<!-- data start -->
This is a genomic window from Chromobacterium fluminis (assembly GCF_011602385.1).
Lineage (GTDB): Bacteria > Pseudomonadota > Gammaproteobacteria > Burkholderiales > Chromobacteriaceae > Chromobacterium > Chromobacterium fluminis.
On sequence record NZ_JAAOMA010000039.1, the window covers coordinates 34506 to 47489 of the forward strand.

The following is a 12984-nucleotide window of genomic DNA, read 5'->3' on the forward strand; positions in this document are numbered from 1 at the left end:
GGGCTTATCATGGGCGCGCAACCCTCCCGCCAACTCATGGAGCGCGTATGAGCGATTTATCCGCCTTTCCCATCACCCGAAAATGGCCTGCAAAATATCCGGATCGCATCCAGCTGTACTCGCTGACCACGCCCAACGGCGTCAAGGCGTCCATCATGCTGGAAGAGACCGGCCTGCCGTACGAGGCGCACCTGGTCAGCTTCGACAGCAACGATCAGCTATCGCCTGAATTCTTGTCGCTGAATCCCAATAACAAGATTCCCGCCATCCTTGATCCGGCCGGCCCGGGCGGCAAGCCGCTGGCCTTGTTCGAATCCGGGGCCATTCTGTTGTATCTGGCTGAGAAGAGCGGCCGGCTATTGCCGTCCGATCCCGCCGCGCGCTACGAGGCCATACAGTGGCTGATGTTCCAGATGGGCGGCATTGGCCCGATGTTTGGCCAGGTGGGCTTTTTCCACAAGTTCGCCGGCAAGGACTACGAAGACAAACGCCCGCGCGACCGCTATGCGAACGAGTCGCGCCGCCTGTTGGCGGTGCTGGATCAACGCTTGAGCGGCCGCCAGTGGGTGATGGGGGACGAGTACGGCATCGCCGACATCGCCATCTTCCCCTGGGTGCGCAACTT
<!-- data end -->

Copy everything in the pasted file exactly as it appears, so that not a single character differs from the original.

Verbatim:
This is a genomic window from Chromobacterium fluminis (assembly GCF_011602385.1).
Lineage (GTDB): Bacteria > Pseudomonadota > Gammaproteobacteria > Burkholderiales > Chromobacteriaceae > Chromobacterium > Chromobacterium fluminis.
On sequence record NZ_JAAOMA010000039.1, the window covers coordinates 34506 to 47489 of the forward strand.

The following is a 12984-nucleotide window of genomic DNA, read 5'->3' on the forward strand; positions in this document are numbered from 1 at the left end:
GGGCTTATCATGGGCGCGCAACCCTCCCGCCAACTCATGGAGCGCGTATGAGCGATTTATCCGCCTTTCCCATCACCCGAAAATGGCCTGCAAAATATCCGGATCGCATCCAGCTGTACTCGCTGACCACGCCCAACGGCGTCAAGGCGTCCATCATGCTGGAAGAGACCGGCCTGCCGTACGAGGCGCACCTGGTCAGCTTCGACAGCAACGATCAGCTATCGCCTGAATTCTTGTCGCTGAATCCCAATAACAAGATTCCCGCCATCCTTGATCCGGCCGGCCCGGGCGGCAAGCCGCTGGCCTTGTTCGAATCCGGGGCCATTCTGTTGTATCTGGCTGAGAAGAGCGGCCGGCTATTGCCGTCCGATCCCGCCGCGCGCTACGAGGCCATACAGTGGCTGATGTTCCAGATGGGCGGCATTGGCCCGATGTTTGGCCAGGTGGGCTTTTTCCACAAGTTCGCCGGCAAGGACTACGAAGACAAACGCCCGCGCGACCGCTATGCGAACGAGTCGCGCCGCCTGTTGGCGGTGCTGGATCAACGCTTGAGCGGCCGCCAGTGGGTGATGGGGGACGAGTACGGCATCGCCGACATCGCCATCTTCCCCTGGGTGCGCAACTT